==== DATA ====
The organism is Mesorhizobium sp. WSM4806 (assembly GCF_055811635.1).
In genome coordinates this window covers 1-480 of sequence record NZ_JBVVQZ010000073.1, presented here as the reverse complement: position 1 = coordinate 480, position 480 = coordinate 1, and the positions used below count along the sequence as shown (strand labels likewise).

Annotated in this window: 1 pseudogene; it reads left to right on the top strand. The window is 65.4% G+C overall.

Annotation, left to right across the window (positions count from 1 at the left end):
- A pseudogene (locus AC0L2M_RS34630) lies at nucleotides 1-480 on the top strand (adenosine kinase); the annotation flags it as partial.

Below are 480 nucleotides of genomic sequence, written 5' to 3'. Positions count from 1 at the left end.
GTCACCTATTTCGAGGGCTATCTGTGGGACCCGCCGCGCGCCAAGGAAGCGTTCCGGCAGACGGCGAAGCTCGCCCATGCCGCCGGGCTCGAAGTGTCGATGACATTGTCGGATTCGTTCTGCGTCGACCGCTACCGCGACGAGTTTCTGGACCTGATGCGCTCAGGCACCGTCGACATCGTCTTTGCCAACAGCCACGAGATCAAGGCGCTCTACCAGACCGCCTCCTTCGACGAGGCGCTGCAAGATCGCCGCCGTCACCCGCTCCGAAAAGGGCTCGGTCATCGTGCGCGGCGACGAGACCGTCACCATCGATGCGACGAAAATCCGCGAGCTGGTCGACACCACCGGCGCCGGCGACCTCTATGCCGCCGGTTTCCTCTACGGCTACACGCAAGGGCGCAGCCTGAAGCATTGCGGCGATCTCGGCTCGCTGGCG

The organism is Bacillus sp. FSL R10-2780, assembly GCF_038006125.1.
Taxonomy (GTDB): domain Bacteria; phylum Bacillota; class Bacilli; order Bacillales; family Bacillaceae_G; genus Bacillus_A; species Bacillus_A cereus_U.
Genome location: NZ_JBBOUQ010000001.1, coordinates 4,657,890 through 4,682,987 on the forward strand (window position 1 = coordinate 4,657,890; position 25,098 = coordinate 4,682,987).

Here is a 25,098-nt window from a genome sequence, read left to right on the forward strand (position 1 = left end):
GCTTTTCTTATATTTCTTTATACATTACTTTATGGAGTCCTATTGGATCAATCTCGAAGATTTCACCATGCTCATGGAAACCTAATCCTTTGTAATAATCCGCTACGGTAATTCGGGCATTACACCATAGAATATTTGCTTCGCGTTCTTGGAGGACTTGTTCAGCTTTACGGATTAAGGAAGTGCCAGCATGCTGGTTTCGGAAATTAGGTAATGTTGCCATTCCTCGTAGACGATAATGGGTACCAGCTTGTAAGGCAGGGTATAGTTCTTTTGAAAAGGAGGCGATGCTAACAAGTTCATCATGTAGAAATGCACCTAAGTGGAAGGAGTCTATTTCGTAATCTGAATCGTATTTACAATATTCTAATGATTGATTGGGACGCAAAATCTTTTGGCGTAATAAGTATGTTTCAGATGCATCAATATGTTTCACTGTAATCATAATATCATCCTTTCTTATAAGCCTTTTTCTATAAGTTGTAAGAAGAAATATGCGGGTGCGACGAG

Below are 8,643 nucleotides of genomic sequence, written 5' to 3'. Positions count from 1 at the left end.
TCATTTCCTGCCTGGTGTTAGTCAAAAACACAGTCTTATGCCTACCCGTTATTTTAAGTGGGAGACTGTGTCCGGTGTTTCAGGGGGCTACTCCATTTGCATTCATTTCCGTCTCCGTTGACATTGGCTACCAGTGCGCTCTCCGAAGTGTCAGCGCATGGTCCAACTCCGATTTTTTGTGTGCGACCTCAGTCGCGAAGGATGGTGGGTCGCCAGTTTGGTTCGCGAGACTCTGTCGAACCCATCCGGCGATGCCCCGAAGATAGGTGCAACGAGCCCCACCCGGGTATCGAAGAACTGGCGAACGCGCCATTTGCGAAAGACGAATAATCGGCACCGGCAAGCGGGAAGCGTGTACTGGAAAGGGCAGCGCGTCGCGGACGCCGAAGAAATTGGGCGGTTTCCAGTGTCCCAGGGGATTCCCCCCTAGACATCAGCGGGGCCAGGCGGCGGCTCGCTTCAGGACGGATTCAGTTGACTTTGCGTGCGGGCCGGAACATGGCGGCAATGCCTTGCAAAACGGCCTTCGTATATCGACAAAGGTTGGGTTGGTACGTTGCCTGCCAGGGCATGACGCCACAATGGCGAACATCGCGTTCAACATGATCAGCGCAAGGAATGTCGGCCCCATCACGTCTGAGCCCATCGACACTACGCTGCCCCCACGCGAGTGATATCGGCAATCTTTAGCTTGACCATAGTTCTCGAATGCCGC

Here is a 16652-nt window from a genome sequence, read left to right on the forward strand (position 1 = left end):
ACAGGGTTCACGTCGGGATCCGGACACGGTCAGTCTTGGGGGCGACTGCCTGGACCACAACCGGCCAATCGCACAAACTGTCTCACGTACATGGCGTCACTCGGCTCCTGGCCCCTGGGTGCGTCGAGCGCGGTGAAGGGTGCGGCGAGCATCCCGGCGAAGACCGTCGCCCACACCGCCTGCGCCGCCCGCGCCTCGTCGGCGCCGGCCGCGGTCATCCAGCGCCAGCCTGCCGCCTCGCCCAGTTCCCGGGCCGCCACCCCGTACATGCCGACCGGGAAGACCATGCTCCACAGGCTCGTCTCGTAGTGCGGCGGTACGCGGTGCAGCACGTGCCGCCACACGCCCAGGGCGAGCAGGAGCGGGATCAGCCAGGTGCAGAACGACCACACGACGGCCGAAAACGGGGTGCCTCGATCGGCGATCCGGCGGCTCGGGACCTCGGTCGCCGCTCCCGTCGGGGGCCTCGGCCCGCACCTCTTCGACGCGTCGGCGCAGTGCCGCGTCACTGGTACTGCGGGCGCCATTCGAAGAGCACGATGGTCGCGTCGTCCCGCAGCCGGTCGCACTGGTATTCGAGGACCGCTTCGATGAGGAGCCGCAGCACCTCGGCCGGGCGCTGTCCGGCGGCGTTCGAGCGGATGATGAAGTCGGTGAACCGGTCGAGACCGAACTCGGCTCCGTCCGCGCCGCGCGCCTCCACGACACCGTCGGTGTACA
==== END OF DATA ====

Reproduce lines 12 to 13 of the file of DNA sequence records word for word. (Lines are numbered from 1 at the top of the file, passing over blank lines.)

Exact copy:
GCTTTTCTTATATTTCTTTATACATTACTTTATGGAGTCCTATTGGATCAATCTCGAAGATTTCACCATGCTCATGGAAACCTAATCCTTTGTAATAATCCGCTACGGTAATTCGGGCATTACACCATAGAATATTTGCTTCGCGTTCTTGGAGGACTTGTTCAGCTTTACGGATTAAGGAAGTGCCAGCATGCTGGTTTCGGAAATTAGGTAATGTTGCCATTCCTCGTAGACGATAATGGGTACCAGCTTGTAAGGCAGGGTATAGTTCTTTTGAAAAGGAGGCGATGCTAACAAGTTCATCATGTAGAAATGCACCTAAGTGGAAGGAGTCTATTTCGTAATCTGAATCGTATTTACAATATTCTAATGATTGATTGGGACGCAAAATCTTTTGGCGTAATAAGTATGTTTCAGATGCATCAATATGTTTCACTGTAATCATAATATCATCCTTTCTTATAAGCCTTTTTCTATAAGTTGTAAGAAGAAATATGCGGGTGCGACGAG

Below are 8,643 nucleotides of genomic sequence, written 5' to 3'. Positions count from 1 at the left end.